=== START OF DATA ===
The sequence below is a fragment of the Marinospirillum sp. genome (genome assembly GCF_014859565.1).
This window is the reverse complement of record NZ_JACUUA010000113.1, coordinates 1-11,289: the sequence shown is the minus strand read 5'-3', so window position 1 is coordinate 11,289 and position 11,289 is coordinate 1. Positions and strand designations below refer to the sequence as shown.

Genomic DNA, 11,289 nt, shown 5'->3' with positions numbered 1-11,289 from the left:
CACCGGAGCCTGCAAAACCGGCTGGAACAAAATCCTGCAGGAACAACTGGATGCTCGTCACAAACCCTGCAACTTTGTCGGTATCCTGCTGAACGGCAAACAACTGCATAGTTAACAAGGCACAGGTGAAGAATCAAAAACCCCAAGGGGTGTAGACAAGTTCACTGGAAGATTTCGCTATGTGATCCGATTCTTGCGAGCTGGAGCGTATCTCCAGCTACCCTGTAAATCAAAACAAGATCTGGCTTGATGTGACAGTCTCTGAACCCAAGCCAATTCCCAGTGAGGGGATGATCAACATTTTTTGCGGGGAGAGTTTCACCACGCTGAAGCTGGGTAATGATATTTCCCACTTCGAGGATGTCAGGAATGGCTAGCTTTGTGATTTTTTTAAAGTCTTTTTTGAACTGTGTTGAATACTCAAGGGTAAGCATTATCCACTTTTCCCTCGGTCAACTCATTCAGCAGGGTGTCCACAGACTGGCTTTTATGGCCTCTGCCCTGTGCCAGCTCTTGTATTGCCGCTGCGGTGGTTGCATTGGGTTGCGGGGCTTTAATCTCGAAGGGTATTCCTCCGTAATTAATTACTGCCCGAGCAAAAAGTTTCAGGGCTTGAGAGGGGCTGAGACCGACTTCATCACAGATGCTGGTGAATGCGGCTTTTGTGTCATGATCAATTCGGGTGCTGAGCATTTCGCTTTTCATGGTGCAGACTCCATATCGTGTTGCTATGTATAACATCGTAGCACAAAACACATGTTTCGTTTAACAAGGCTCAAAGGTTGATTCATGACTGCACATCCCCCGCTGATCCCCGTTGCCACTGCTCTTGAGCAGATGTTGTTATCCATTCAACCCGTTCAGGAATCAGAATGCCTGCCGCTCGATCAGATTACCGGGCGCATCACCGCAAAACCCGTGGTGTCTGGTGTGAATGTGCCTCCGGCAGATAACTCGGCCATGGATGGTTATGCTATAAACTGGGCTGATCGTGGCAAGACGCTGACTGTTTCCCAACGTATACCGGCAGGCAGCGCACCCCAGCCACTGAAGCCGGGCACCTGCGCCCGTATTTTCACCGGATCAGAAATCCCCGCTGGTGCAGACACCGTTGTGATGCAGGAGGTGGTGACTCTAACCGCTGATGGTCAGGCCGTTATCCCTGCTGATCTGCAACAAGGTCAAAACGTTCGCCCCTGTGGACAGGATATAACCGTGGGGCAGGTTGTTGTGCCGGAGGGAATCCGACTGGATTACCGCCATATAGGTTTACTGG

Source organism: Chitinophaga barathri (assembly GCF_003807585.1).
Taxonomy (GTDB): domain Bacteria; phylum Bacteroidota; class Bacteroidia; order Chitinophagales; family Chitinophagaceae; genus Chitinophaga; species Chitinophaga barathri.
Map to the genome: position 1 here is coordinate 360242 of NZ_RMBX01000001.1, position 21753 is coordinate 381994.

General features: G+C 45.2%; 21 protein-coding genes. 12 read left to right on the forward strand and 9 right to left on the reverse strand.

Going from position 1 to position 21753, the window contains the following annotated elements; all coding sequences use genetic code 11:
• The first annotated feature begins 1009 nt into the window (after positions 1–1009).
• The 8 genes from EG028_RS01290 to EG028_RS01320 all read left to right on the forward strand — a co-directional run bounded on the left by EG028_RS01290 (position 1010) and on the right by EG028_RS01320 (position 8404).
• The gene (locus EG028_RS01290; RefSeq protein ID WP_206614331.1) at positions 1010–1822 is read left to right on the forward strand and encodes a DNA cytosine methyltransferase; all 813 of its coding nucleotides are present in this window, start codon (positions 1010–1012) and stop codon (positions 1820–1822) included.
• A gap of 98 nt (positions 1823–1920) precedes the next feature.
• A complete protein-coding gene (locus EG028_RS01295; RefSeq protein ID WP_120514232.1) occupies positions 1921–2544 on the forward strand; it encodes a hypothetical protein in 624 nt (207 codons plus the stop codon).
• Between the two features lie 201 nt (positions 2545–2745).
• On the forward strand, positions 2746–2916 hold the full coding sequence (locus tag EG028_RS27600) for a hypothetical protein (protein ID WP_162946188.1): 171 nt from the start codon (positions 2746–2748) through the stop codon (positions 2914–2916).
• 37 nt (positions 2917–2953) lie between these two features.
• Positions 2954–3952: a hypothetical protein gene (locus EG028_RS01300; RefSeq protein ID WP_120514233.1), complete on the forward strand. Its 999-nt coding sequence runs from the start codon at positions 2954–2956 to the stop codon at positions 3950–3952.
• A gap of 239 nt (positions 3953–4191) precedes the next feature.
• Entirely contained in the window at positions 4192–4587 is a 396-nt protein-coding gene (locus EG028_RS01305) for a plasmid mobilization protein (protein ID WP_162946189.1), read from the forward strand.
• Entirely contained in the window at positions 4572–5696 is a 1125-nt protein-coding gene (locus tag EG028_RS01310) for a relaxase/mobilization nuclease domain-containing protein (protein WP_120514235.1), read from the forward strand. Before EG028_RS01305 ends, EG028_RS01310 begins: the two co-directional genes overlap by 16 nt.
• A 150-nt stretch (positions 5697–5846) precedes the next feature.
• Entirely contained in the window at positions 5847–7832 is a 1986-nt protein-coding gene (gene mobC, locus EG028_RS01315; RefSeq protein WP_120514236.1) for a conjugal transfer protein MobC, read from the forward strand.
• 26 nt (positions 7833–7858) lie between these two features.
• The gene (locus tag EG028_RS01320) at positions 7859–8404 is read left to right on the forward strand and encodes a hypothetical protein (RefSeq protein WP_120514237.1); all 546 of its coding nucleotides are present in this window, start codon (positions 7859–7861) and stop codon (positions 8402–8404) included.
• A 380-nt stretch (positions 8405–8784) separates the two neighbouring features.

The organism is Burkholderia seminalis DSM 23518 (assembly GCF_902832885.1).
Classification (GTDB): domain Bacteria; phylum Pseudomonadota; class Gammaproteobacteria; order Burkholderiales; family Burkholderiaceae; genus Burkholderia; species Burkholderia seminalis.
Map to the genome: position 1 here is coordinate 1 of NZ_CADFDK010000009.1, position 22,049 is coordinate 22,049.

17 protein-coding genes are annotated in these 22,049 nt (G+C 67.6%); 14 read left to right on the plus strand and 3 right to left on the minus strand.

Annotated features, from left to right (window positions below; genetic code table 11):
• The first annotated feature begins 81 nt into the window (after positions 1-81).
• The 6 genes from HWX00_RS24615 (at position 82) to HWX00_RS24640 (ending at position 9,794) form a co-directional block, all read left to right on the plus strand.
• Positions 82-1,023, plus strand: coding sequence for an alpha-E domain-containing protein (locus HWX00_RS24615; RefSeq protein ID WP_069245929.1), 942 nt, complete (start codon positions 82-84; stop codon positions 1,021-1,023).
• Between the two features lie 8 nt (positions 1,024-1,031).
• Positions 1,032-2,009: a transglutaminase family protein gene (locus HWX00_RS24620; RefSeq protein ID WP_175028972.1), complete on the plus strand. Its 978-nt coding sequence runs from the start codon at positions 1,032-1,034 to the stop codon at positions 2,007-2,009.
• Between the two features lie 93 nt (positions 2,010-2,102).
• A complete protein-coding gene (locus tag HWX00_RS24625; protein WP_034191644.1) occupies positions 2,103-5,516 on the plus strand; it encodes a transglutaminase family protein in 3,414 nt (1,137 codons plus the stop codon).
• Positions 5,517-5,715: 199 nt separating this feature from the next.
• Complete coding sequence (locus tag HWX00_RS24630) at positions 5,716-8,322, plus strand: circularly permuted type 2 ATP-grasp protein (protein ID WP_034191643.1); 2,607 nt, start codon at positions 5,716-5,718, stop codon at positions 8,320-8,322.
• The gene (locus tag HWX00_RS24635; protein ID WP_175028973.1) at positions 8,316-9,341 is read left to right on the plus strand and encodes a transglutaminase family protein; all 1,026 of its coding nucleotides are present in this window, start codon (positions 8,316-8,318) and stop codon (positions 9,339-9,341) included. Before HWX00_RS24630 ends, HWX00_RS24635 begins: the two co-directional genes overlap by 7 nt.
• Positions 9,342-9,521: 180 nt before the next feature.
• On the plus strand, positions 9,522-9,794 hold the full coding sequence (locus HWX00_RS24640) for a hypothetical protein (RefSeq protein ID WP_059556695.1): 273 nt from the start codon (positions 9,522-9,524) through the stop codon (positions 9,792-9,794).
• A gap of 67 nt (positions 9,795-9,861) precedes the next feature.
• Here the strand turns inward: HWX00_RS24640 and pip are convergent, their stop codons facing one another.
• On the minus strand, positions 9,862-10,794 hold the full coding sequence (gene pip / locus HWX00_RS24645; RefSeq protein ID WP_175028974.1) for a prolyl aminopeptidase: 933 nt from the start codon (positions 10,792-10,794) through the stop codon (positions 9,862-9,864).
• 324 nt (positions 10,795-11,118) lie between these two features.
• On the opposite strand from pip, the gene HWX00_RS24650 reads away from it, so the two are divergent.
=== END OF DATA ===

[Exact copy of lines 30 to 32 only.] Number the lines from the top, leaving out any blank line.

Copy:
17 protein-coding genes are annotated in these 22,049 nt (G+C 67.6%); 14 read left to right on the plus strand and 3 right to left on the minus strand.

Annotated features, from left to right (window positions below; genetic code table 11):
• The first annotated feature begins 81 nt into the window (after positions 1-81).